SLUSBL5A February 2015 – June 2019 UCC28730
First, determine the maximum duty cycle of the MOSFET based on the target maximum switching frequency, fMAX, the secondary conduction duty cycle, DMAGCC, and the DCM resonant period, tR. For tR, assume 2 µs (500-kHz resonant frequency), if you do not have an estimate from experience or previous designs. For the transition mode operation limit, the time interval from the end of the secondary current conduction to the first resonant valley of the VDS voltage is ½ of the DCM resonant period, or 1 µs assuming 500 kHz. Actual designs vary. DMAX can be determined using Equation 10.
DMAGCC is defined as the secondary diode conduction duty cycle during constant current, CC, operation. In the UCC28730, it is fixed internally at 0.432. Once DMAX is known, the ideal turns ratio of the primary-to-secondary windings can be determined with the equation below. The total voltage on the secondary winding needs to be determined, which is the total of VOCV, the secondary rectifier drop VF, and cable compensation voltage VOCBC, if used. For 5-V USB charger applications, for example, a turns ratio in the range of 13 to 15 is typically used.
The actual turns ratio depends on the actual number of turns on each of the transformer windings. Choosing NPS > NPS(ideal) results in an output power limit lower than (VOCV x IOCC) when operating at VIN(min), and line-frequency ripple may appear on VOUT. Choosing NPS < NPS(ideal) allows full-power regulation down to VIN(min), but increases conduction losses and the reverse voltage stress on the output rectifier.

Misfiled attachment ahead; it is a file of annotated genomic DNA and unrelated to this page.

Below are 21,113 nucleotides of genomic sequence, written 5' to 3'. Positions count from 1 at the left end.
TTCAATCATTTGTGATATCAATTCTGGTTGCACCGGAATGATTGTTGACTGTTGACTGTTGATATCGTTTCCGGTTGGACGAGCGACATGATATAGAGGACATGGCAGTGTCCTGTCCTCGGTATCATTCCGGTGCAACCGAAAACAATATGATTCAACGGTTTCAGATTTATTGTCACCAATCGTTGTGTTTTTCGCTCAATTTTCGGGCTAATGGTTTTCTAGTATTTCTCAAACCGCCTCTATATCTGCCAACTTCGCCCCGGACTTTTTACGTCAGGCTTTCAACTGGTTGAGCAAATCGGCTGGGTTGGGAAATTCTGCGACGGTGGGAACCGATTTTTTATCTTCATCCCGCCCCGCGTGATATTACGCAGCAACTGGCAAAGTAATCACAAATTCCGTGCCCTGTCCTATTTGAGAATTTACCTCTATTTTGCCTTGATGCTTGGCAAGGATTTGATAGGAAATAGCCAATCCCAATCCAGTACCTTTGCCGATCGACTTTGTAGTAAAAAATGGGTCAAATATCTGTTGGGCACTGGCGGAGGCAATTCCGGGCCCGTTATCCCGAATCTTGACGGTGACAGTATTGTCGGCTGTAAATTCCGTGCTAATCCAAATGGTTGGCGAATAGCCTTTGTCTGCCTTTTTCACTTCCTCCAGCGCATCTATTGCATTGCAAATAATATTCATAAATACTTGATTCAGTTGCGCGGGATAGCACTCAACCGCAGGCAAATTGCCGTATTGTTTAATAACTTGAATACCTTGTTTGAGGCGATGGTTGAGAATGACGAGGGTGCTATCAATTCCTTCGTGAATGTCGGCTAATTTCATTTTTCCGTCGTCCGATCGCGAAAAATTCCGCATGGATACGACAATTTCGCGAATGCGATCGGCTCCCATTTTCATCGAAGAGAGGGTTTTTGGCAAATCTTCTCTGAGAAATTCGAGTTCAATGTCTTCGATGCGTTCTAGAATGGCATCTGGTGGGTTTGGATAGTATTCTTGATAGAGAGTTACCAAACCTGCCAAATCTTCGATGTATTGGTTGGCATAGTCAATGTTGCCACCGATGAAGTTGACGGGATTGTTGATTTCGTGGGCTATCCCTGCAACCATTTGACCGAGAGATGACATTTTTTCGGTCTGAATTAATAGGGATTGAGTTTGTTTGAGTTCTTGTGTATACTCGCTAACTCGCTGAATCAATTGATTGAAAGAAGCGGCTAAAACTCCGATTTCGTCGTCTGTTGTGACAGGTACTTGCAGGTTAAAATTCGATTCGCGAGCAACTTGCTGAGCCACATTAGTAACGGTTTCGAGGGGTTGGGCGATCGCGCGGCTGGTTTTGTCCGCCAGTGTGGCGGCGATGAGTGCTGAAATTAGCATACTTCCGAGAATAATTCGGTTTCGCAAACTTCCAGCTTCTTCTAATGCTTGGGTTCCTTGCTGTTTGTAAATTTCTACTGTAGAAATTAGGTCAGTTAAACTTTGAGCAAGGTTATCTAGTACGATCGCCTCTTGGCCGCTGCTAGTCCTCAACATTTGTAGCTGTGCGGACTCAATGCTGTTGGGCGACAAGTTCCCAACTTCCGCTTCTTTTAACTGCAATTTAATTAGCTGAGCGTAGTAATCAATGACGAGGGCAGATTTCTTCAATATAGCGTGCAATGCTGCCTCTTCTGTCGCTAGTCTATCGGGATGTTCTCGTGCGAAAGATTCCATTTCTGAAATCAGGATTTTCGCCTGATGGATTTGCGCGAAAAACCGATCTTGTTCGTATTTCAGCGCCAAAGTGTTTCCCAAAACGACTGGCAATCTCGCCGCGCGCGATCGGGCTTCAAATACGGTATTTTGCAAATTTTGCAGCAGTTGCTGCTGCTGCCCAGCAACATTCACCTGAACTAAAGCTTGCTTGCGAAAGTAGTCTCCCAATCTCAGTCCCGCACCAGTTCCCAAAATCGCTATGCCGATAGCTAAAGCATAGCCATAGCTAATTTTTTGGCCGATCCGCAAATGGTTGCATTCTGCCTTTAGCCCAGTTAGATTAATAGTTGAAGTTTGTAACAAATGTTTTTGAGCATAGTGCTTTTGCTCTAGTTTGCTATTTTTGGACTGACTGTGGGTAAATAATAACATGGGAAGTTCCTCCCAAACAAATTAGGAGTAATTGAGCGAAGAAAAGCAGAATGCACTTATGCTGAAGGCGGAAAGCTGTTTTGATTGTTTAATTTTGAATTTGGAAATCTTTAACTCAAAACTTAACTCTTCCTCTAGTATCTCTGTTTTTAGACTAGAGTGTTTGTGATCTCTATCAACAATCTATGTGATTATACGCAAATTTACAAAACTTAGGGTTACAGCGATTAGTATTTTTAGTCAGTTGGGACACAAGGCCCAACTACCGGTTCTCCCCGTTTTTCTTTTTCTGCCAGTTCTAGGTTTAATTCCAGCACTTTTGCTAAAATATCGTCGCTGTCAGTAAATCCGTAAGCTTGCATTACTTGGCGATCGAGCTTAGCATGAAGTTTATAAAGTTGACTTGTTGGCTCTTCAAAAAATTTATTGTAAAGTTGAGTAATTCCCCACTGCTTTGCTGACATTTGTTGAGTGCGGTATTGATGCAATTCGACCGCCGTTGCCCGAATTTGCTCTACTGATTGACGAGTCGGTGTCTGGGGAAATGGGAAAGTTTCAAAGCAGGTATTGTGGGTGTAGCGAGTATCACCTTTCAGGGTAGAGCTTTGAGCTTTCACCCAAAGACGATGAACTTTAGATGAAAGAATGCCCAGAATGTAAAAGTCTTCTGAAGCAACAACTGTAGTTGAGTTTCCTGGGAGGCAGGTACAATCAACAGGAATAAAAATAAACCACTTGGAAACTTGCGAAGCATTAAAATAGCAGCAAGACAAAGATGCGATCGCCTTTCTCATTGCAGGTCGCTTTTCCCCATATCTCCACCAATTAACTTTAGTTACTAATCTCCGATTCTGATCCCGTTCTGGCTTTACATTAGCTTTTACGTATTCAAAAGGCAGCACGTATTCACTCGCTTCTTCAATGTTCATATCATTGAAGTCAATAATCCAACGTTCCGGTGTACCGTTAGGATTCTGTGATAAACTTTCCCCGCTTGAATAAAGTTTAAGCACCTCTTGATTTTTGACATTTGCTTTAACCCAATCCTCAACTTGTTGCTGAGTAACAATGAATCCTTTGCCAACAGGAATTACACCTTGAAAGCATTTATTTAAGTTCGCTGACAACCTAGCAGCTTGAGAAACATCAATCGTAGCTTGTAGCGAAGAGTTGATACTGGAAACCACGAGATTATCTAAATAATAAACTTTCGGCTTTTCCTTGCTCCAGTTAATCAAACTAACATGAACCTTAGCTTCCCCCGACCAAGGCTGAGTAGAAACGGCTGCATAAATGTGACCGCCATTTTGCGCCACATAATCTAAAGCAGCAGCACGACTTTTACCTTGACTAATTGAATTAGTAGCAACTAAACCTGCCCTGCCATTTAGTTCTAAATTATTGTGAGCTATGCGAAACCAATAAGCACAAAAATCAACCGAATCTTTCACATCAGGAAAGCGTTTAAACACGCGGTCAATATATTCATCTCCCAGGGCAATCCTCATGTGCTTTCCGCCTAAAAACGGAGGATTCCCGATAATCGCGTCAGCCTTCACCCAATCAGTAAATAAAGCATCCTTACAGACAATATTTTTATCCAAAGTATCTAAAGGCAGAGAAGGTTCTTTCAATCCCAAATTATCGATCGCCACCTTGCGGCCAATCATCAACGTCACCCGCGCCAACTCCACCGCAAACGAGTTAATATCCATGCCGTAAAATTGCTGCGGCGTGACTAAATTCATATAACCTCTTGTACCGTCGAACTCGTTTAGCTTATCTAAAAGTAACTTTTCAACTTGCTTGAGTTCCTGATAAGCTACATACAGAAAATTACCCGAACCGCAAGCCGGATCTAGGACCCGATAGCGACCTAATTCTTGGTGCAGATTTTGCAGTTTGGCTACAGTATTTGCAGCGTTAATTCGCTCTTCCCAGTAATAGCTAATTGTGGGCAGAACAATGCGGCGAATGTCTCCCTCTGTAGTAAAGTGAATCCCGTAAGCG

Once the actual turns ratio is determined from a detailed transformer design, use this ratio for the following parameter calculations.
The UCC28730 constant-current regulation is achieved by maintaining a maximum DMAGCC duty cycle of 0.432 at the maximum primary current setting. The transformer turns ratio and constant-current regulating factor determine the current-sense resistor, RCS, for a regulated constant-current target, IOCC. Actual implementation of RCS may consist of multiple parallel resistors to meet power rating and accuracy requirements.
Because not all of the energy stored in the transformer is transferred to the secondary output, a transformer efficiency term, ηXFMR, is used to account for the core and winding loss ratio, leakage inductance loss ratio, and primary bias power ratio with respect to the rated output power. At full load, an overall transformer efficiency estimate of 0.91, for example, includes ~3% leakage inductance loss, ~5% core and winding loss, and ~1% bias power. Actual loss ratios may vary from this example.
The primary-transformer inductance can be calculated using the standard energy storage equation for flyback transformers. Primary current, maximum switching frequency and output and transformer power losses are included in the equation below.
Initially, determine the transformer peak primary current, IPP(max).
Peak-primary current is simply the maximum current-sense threshold divided by the current-sense resistance.
Then, calculate the primary inductance of the transformer, LP.
The auxiliary winding to secondary winding turns ratio, NAS, is determined by the lowest target operating output voltage in constant current regulation, the VDD turn-off threshold of the UCC28730, and the forward diode drops in the respective winding networks.
There is additional energy supplied to VDD from the transformer leakage inductance energy which may allow a lower turns ratio to be used in many designs.